Saltwater Connections (www.saltwaterconnections.org ) is a collaborative of community members and organizations united by a shared common interest in building stronger communities along the Outer Banks National Scenic Byway now and for the future.  The collaborative crafts innovative projects that share and perpetuate the maritime culture of the region, encourage economic diversity, promote community health and wellness, and serve the needs of all residents.

 

Resourceful Communities creates opportunities that preserve the rural landscape, lift people out of poverty and celebrate partner communities’ unique cultures.  Working with a network of 500 grassroots and community organizations, the program takes a balanced ‘triple bottom-line’ approach that generates economic, environmental and social justice benefits.  More information is available at: http://www.conservationfund.org/what-we-do/resourceful-communities .
Harkers Island, approved
North Carolina (December 2, there 2015) – Students and teachers at East Carteret High School in Beaufort and Cape Hatteras Secondary School of Coastal Studies in Buxton are working together to build healthier local communities and economies.

 

The educational exchange is supported by a Creating New Economies Fund grant awarded by the Resourceful Communities Program at The Conservation Fund to Saltwater Connections, sickness a regional collaborative, to support local foods education opportunities.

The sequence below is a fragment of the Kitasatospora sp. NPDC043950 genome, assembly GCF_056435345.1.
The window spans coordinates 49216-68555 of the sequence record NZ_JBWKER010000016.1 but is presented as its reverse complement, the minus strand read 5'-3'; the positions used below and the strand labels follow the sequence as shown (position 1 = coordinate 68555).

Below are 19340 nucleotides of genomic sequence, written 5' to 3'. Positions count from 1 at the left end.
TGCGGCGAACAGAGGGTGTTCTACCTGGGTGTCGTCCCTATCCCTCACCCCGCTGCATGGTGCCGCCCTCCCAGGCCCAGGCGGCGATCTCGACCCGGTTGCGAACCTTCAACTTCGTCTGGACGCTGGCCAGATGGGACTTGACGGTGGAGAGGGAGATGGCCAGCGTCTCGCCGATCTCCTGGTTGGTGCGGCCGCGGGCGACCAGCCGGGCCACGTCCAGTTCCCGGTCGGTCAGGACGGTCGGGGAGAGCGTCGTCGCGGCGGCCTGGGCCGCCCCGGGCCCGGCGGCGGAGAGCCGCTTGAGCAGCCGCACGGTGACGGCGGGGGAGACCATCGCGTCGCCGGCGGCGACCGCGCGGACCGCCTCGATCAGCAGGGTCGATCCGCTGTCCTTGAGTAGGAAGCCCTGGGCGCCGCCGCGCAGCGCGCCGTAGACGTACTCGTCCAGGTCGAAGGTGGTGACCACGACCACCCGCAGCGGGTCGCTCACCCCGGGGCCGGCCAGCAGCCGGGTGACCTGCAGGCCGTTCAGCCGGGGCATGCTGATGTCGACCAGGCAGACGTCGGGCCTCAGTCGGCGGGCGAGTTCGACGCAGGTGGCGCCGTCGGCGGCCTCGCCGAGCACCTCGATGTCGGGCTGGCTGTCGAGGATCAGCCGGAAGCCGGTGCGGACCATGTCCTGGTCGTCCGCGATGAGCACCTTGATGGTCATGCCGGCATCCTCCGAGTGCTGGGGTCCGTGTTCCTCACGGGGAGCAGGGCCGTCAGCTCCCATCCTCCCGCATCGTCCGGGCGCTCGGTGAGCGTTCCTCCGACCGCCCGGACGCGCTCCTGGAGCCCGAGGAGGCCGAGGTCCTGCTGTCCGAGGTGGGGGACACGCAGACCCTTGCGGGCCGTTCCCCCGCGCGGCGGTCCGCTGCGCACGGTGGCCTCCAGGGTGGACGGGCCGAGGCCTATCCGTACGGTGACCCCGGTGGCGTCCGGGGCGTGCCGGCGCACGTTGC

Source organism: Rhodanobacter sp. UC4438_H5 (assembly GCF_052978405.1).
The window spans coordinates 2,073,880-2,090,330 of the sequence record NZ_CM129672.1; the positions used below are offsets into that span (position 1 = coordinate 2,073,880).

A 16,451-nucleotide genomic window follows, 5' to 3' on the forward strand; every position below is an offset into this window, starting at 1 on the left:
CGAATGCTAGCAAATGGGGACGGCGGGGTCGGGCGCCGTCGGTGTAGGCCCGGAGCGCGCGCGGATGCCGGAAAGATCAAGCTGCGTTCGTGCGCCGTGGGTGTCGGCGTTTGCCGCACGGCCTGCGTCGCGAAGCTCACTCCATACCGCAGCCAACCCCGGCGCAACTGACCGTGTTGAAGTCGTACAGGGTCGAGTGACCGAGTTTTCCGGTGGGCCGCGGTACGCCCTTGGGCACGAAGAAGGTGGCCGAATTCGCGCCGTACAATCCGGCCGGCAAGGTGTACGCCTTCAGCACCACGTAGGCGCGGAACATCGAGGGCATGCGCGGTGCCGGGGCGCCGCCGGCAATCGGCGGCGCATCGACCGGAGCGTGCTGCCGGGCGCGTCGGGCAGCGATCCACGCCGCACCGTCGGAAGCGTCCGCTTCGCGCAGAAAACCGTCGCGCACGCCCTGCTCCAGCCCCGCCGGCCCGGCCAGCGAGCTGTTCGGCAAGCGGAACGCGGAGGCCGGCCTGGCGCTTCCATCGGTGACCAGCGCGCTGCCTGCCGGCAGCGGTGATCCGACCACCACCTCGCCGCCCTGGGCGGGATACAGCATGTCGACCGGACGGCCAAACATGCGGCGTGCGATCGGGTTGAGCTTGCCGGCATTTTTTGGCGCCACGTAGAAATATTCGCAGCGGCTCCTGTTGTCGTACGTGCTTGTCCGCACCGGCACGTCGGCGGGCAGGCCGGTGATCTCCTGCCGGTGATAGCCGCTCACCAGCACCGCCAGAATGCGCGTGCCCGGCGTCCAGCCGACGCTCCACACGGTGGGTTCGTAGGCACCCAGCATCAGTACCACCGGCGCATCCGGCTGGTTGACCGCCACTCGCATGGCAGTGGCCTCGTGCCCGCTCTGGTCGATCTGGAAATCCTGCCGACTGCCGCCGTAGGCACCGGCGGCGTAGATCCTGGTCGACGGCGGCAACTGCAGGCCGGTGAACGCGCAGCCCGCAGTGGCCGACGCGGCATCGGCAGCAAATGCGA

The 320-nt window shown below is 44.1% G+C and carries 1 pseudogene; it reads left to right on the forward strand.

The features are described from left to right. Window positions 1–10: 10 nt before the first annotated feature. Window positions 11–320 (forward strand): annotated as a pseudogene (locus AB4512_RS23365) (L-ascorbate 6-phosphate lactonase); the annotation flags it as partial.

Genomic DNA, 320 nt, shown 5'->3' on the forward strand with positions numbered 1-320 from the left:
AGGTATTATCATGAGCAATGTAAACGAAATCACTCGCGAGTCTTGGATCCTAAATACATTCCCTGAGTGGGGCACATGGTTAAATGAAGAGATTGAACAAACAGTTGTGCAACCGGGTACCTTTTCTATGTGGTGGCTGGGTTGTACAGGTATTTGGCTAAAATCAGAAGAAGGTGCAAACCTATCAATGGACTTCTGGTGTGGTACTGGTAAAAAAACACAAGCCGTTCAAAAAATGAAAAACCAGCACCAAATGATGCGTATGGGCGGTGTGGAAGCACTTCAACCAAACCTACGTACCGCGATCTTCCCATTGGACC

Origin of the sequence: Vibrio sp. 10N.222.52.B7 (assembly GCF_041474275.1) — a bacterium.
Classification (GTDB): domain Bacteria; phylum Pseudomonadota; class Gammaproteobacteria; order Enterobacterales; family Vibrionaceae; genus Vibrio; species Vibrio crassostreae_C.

ECHS BBQ CompetitionEast Carteret High School Family and Consumer Science teachers Susan Way and Margo Fulford and Cape Hatteras Secondary School Foods and Marketing teacher Evan Ferguson are compiling a resource inventory to support food program curriculum development.

 

They also exchange information about projects and activities currently used in their Evan Ferguson (right) with foods students at Day at the Docks 2015classrooms, such as the East Versus West BBQ cooking challenge held at East Carteret, the Veterans Day celebration breakfast prepared and served by students in the Cape Hatteras foods program, and the produce and seafood exchange between Cape Hatteras and the Conetoe Family Life Center in Edgecombe County.

 

Teachers in other fields are involved in the Healthy Food Connections project also.